Understanding the Effect of High-Cut Shoes, Running Shoes and Prophylactic Supports on Ankle Stability When Performing a “V”-Cut Movement
Ankle inversion injury is extremely common in basketball,
whereby rearfoot inversion and ankle plantar flexion is greater in those with injury.
The current study analysed the response of recreational basketball players
to three different footwear conditions; high-cut basketball shoe,
low-cut running shoe and low-cut running shoe with ankle brace.
Ten recreational male basketball players performed 45° “v”-cut movements at an approach speed of 4.5m/s.
Dependent variables included peak initial rearfoot inversion and ankle plantar flexion.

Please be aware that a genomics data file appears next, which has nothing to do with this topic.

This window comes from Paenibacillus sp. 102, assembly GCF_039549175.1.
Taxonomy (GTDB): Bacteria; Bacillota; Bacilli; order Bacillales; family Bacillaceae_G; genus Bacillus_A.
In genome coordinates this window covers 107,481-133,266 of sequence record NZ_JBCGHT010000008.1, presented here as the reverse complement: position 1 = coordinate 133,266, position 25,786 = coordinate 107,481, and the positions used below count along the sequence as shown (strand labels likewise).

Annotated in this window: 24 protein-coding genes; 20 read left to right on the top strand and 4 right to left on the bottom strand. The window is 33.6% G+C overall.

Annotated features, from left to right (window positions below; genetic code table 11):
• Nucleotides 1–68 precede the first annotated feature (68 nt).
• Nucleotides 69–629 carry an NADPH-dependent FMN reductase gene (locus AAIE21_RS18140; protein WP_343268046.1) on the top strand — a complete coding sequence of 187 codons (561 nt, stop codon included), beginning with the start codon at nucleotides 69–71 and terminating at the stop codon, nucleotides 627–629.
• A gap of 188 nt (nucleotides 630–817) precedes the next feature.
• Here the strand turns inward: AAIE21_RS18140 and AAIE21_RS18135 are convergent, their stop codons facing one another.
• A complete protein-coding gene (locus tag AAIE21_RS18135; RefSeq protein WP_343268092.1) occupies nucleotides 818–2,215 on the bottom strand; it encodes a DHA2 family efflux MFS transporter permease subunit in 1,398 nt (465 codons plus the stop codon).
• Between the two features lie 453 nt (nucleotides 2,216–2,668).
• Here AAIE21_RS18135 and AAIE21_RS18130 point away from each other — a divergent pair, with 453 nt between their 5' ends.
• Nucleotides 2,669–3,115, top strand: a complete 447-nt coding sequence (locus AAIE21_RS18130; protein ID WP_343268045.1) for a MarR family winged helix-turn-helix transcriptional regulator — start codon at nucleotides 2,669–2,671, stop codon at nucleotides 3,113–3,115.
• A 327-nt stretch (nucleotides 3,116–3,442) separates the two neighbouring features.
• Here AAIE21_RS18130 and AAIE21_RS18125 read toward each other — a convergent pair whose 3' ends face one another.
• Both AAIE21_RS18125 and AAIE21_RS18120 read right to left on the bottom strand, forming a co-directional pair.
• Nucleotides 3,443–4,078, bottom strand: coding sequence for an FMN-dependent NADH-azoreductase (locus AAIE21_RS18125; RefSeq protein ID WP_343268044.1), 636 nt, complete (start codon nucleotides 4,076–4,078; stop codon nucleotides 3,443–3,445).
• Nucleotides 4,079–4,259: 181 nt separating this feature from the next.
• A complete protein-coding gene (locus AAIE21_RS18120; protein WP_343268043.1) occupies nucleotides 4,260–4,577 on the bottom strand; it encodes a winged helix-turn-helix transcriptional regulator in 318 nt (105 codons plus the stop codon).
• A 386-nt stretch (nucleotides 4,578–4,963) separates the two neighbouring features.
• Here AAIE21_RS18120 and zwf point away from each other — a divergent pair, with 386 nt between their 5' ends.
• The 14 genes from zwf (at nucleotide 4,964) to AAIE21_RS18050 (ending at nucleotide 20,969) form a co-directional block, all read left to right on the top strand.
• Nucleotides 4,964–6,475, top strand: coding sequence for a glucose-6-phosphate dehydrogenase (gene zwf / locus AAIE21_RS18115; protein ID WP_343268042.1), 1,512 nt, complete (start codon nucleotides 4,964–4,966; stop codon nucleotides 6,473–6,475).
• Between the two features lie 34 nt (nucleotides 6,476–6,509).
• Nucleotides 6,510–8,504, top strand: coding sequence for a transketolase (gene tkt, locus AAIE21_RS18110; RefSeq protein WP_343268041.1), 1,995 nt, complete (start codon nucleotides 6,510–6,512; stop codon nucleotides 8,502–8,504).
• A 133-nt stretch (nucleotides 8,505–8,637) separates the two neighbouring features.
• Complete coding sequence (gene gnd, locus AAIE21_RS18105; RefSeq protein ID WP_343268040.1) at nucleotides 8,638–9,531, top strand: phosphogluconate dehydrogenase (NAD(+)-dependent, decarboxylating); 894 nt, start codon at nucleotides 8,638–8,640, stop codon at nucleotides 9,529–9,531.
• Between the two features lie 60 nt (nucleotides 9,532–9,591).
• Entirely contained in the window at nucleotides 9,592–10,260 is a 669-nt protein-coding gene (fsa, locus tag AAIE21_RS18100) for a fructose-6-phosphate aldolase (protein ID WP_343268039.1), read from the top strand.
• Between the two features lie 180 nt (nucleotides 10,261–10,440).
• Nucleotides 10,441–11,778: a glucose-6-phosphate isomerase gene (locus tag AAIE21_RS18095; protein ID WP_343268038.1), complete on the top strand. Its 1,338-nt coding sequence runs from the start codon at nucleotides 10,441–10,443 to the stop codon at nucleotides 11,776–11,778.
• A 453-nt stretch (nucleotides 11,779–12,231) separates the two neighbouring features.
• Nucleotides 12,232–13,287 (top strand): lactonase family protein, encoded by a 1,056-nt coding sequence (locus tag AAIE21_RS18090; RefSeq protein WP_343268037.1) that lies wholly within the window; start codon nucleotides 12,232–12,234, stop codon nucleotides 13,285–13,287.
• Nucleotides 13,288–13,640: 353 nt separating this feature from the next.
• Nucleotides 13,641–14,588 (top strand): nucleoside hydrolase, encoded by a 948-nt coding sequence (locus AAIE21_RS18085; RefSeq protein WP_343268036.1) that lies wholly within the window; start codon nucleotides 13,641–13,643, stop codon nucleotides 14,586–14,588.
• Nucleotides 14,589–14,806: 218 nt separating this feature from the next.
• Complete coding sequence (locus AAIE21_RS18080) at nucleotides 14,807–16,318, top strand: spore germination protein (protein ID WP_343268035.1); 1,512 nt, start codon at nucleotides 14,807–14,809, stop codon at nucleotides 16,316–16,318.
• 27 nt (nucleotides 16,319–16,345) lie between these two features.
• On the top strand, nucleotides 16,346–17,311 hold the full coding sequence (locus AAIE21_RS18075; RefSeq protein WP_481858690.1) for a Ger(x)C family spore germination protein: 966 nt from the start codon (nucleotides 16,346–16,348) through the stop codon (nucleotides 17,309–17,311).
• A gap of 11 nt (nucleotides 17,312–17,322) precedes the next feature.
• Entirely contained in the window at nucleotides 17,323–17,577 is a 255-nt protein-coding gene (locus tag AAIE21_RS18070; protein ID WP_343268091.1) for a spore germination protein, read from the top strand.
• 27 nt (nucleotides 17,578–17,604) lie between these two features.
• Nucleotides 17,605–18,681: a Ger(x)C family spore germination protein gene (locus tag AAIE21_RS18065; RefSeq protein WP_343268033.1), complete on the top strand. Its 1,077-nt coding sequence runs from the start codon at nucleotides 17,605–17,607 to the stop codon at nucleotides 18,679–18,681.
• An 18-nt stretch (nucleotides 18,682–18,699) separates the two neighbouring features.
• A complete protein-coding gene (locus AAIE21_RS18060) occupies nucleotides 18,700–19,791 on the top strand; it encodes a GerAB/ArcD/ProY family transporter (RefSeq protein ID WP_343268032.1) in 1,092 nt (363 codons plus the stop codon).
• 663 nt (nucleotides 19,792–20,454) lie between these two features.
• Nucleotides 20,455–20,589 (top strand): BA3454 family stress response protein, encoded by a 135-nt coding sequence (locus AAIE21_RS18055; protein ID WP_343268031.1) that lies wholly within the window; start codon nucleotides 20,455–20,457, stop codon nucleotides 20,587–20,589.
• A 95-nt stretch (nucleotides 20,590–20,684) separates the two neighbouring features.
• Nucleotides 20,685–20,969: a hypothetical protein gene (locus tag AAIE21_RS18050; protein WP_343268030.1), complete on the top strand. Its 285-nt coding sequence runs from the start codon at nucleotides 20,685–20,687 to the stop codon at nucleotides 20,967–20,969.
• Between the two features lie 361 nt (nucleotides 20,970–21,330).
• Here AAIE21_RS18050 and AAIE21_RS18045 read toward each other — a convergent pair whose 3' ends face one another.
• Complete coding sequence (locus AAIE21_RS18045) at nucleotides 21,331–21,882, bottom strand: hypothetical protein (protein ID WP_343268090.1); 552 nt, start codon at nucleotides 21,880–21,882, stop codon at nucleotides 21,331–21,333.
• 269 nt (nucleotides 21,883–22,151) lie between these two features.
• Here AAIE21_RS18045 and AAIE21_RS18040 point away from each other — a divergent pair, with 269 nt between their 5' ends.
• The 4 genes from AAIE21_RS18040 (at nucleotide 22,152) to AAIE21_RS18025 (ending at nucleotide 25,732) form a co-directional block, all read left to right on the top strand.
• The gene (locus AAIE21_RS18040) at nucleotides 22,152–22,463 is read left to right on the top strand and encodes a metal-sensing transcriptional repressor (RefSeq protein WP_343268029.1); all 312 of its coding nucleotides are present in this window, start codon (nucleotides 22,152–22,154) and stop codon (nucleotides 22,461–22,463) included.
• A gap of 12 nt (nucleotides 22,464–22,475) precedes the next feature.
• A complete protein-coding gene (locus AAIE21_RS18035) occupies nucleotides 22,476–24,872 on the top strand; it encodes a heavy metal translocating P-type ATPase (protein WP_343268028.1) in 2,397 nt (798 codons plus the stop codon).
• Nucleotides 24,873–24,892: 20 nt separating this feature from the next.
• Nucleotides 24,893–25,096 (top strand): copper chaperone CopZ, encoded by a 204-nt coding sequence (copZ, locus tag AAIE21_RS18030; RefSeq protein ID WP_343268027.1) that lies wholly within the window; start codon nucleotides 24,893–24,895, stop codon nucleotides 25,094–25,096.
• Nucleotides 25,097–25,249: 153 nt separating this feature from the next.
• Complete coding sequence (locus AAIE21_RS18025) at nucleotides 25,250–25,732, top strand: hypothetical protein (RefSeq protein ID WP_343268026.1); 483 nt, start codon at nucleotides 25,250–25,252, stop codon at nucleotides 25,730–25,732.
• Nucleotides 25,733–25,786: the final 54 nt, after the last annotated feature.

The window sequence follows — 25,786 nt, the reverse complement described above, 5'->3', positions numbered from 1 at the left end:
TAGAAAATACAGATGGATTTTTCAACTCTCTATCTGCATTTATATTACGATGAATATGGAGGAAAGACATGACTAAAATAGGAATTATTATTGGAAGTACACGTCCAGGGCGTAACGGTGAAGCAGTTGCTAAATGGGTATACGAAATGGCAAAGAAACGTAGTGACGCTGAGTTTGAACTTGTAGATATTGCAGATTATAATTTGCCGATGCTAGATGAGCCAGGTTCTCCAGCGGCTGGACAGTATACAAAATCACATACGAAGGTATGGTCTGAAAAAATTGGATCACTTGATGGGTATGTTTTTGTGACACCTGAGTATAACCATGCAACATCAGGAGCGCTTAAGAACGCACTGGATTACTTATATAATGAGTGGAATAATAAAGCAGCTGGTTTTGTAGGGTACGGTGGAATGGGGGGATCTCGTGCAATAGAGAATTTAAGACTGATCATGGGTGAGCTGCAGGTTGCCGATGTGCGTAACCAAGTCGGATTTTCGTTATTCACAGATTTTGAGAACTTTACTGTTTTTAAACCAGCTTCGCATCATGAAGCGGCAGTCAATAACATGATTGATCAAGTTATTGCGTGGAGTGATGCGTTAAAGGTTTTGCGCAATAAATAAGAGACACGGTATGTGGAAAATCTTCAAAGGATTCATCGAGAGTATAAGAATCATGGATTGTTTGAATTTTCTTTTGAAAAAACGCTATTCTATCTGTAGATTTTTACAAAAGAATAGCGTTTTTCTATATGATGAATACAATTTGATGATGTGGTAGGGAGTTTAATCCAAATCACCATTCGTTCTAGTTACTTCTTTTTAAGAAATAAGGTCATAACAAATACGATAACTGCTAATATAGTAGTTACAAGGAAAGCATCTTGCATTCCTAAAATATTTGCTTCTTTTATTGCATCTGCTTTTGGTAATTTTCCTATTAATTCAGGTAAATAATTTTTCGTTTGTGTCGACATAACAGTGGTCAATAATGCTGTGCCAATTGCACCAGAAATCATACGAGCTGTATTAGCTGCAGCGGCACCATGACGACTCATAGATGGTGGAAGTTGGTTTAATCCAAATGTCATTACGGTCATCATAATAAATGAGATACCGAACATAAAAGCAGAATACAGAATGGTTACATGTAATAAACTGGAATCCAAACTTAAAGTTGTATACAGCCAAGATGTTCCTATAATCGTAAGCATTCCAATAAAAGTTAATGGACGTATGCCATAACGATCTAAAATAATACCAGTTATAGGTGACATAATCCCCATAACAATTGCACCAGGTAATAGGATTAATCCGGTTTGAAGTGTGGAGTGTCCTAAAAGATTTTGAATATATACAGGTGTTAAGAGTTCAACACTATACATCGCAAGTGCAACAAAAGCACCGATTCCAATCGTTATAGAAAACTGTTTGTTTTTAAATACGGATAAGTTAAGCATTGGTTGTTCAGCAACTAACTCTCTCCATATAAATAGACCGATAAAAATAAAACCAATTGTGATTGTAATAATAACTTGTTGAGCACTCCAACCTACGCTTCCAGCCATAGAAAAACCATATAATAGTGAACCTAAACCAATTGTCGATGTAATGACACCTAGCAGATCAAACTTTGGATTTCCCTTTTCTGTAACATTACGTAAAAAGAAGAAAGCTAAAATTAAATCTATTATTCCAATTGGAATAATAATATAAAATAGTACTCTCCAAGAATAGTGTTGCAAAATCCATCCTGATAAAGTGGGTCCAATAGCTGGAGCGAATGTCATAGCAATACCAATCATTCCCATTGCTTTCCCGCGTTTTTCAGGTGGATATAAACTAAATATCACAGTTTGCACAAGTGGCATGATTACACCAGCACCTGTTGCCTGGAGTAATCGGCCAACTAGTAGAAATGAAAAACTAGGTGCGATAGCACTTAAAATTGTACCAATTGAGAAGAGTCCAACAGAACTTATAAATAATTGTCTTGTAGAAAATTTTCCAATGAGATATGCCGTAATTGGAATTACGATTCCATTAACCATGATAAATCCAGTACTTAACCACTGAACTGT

Peak impact force was also measured due to the potential difference in cushioning provided by the
footwear. Repeated measures ANOVA were used to compare dependent variables with statistical significance accepted at p < 0.05.
Results indicated that there were no significant difference for plantar-flexion (F = 2.94, p > 0.05; Partial η2
= 0.25) and impact force (F = 3.189, p > 0.05, Partial η2 = 0.26).On the other hand, comparison of peak initial rearfoot inversion showed that there were significant differences between footwear conditions.
Pairwise comparisons with Bonferroni adjustments showed significantly larger
peak initial rearfoot inversion values for the high-cut basketball shoe compared
to both the low-cut running shoe (p = 0.001) and the low-cut running shoe
with brace condition (p = 0.001).
Findings indicate the potential for using low-cut running shoes for recreational
basketball without an increased injury risk.
Sport Exerc Med Open J. 2014; 1(1): 1-7. doi: 10.17140/SEMOJ-1-101